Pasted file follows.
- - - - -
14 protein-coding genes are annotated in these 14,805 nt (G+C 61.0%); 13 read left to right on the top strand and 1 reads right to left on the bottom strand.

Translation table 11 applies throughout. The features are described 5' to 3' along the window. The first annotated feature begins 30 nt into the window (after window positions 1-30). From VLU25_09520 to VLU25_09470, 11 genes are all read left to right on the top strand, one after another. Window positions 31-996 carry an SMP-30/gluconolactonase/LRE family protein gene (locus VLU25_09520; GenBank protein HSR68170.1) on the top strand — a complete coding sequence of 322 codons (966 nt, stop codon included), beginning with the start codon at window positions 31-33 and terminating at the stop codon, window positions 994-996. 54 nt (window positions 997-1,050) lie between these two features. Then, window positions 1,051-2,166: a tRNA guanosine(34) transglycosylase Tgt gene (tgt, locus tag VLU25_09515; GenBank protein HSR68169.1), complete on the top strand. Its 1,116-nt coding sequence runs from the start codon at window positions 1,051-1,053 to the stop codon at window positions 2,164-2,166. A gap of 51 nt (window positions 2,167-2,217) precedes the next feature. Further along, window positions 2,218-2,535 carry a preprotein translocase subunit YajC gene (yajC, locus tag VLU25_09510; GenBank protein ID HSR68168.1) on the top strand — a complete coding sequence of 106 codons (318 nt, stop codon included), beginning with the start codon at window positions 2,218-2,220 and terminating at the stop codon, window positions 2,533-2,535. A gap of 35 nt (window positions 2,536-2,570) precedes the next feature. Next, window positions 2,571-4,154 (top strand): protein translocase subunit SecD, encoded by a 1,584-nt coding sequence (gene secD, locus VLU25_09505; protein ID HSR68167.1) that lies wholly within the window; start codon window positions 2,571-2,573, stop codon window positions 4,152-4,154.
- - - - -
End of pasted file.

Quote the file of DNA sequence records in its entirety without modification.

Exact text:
14 protein-coding genes are annotated in these 14,805 nt (G+C 61.0%); 13 read left to right on the top strand and 1 reads right to left on the bottom strand.

Translation table 11 applies throughout. The features are described 5' to 3' along the window. The first annotated feature begins 30 nt into the window (after window positions 1-30). From VLU25_09520 to VLU25_09470, 11 genes are all read left to right on the top strand, one after another. Window positions 31-996 carry an SMP-30/gluconolactonase/LRE family protein gene (locus VLU25_09520; GenBank protein HSR68170.1) on the top strand — a complete coding sequence of 322 codons (966 nt, stop codon included), beginning with the start codon at window positions 31-33 and terminating at the stop codon, window positions 994-996. 54 nt (window positions 997-1,050) lie between these two features. Then, window positions 1,051-2,166: a tRNA guanosine(34) transglycosylase Tgt gene (tgt, locus tag VLU25_09515; GenBank protein HSR68169.1), complete on the top strand. Its 1,116-nt coding sequence runs from the start codon at window positions 1,051-1,053 to the stop codon at window positions 2,164-2,166. A gap of 51 nt (window positions 2,167-2,217) precedes the next feature. Further along, window positions 2,218-2,535 carry a preprotein translocase subunit YajC gene (yajC, locus tag VLU25_09510; GenBank protein ID HSR68168.1) on the top strand — a complete coding sequence of 106 codons (318 nt, stop codon included), beginning with the start codon at window positions 2,218-2,220 and terminating at the stop codon, window positions 2,533-2,535. A gap of 35 nt (window positions 2,536-2,570) precedes the next feature. Next, window positions 2,571-4,154 (top strand): protein translocase subunit SecD, encoded by a 1,584-nt coding sequence (gene secD, locus VLU25_09505; protein ID HSR68167.1) that lies wholly within the window; start codon window positions 2,571-2,573, stop codon window positions 4,152-4,154.